This week is Mental Health Awareness week and the theme is kindness #kindnessmatters
We are being encouraged to look out for everyone and to be kind to others – taking the time to connect with someone and perhaps pass on random acts of kindness. The benefits of doing so are two-fold – research suggests that the act of compassion and reaching out to others has benefits for the givers mental health, as well as hopefully helping the receiver.
Whilst reflecting on this over the week, I thought it was worth pointing out that it is also important to be kind to ourselves. In order to be able to give out, we have to have the energy and resources to give. Or putting it simply, it is not possible to pour from an empty jug, so keeping our own jug topped up is important.
Being kind to ourselves
Some days, this can feel harder than others.
Try to tune out the sound of judgement and focus on achievements. This can be as simple as saying “well done” for getting out of bed and having a shower.
Here are some other ways.
Do something you enjoy. This could be listening to music (or trying a silent disco in the living room), drawing, reading a book or watching TV.
Try to find things you are grateful for each day. Perhaps using a journal to record them in.
Spend some time looking at nature. Perhaps on a walk, notice the sights, sounds and smells.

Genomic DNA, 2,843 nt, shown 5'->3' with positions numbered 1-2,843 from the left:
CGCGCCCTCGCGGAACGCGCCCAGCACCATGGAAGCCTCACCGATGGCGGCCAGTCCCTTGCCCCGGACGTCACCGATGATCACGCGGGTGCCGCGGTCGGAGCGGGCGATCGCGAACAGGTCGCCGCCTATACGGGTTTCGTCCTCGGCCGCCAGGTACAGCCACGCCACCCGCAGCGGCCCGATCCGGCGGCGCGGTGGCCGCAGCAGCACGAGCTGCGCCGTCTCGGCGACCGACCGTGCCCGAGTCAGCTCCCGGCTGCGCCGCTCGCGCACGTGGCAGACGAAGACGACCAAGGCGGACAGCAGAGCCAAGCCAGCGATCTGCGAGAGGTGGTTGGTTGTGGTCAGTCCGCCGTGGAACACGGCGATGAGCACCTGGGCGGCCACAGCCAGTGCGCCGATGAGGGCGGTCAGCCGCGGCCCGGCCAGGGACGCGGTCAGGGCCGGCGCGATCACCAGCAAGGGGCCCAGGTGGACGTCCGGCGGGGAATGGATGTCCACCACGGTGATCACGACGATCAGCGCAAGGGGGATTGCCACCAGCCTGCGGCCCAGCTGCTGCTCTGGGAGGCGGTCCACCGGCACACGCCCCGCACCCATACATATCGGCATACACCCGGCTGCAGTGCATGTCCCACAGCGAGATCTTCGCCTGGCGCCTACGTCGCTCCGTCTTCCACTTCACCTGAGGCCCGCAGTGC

Talk to someone. This could be reconnecting with someone you haven’t spoken to for a while.
Spend some time focusing on your breathing. Notice the pattern of your breath and how it changes when you draw your attention to it.
If you would like more information on Mental Health Awareness week you can find it here at the Mental Health Foundation.
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So, you are thinking about counselling, but are unsure what to expect from that first session. Allow me to explain a little of what would happen in my counselling room – hopefully it will help to de-mystify the process. Making the initial contact This initial contact could be an email or a phone call. This […]
This week is Children’s Mental
Health Week and there will be all sorts of events and information available at
various schools and colleges across the country. The aim of the week is to promote the idea of
“being healthy inside and out” and this is the strap line of the campaign.
Most people know the benefits of a healthy body, taking enough exercise, eating a balanced diet and getting enough sleep. It is just as important to look after mental health, to care for our bodies inside and out. With all the pressures of everyday life, it can be difficult to “switch off” from our thoughts and feelings. Here are five suggestions for you as a child, an adult and/ or to share with others.
on the radio or your favourite song and dance and sing along
– draw – colour in. Find some pens,
crayons or pencils and make your own mark
to someone you trust, share your thoughts.
a simple breathing exercise – in through the nose, hold for 3 secs, out slowly
through the mouth.
More information for children, parents and schools can be found at the Children’s Mental Health Awareness Week Website